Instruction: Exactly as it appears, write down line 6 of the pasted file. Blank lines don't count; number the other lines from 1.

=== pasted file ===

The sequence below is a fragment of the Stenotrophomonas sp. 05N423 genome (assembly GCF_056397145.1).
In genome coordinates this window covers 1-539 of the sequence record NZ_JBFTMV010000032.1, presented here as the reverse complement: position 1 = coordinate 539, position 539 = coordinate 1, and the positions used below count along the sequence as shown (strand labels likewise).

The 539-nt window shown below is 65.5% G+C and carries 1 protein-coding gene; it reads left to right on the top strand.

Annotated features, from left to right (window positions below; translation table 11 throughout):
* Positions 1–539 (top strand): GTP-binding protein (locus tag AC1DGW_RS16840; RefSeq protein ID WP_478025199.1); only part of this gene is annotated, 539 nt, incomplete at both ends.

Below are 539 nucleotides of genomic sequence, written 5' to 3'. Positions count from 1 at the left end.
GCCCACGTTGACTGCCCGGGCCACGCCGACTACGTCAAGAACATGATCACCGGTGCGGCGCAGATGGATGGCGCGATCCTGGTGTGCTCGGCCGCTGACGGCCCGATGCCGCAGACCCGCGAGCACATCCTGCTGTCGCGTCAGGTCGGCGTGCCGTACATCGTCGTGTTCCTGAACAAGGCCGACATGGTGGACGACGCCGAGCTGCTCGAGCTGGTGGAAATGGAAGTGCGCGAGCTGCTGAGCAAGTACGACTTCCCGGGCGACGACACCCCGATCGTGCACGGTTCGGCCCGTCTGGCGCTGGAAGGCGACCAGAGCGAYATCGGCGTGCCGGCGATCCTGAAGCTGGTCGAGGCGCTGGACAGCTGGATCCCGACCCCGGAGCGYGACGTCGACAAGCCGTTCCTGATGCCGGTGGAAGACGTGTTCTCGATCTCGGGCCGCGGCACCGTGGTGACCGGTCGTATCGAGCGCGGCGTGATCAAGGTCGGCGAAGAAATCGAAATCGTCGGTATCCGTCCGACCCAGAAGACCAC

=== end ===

Below are 539 nucleotides of genomic sequence, written 5' to 3'. Positions count from 1 at the left end.